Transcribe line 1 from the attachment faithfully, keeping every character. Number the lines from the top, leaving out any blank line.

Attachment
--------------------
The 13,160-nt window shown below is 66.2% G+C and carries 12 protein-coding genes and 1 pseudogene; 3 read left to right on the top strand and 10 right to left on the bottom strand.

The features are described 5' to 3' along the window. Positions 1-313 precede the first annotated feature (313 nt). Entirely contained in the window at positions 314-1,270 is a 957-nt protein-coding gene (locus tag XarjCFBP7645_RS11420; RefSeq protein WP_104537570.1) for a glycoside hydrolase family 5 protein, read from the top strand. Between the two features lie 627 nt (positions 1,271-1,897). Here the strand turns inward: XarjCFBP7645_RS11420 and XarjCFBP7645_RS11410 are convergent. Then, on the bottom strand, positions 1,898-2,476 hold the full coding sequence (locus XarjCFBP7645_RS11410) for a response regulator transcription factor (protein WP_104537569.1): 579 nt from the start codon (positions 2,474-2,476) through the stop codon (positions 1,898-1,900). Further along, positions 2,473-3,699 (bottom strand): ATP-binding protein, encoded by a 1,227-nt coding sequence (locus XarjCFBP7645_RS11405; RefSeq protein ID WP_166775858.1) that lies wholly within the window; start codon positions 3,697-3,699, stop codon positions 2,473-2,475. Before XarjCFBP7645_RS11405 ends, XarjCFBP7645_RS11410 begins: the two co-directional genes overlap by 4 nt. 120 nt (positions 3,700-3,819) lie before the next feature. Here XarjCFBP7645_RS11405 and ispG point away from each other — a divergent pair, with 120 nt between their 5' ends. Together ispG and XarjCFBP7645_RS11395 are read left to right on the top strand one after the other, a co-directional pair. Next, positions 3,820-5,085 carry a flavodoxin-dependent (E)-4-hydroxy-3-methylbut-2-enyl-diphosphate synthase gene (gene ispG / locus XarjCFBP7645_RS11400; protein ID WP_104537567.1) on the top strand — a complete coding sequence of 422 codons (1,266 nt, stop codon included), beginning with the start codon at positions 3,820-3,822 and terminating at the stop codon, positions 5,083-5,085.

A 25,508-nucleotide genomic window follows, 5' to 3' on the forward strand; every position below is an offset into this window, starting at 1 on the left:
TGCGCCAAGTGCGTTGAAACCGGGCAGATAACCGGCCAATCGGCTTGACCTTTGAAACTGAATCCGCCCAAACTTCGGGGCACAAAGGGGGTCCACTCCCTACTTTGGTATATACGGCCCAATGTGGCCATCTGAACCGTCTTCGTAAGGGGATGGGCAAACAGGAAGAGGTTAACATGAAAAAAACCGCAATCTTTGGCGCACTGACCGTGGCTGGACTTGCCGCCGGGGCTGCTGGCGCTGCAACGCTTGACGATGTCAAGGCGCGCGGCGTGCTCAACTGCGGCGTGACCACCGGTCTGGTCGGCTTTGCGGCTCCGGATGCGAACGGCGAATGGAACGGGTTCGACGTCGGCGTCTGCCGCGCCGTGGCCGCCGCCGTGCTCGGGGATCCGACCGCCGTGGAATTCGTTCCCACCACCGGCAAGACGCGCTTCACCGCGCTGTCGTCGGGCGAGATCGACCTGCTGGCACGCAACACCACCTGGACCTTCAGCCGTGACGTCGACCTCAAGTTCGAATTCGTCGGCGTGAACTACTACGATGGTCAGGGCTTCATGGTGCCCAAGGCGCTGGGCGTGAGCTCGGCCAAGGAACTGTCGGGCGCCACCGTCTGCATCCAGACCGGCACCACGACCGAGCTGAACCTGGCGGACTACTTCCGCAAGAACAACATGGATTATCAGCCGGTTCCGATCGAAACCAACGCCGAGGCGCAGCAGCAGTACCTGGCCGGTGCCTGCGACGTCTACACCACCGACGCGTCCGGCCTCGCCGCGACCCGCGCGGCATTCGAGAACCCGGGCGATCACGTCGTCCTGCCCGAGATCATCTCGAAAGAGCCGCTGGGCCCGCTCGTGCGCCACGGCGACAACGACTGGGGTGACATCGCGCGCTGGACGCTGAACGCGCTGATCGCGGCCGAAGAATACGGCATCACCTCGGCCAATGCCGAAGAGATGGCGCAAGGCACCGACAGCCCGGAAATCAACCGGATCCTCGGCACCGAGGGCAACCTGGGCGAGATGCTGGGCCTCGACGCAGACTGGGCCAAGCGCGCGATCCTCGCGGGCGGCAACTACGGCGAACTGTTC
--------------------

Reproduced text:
The 13,160-nt window shown below is 66.2% G+C and carries 12 protein-coding genes and 1 pseudogene; 3 read left to right on the top strand and 10 right to left on the bottom strand.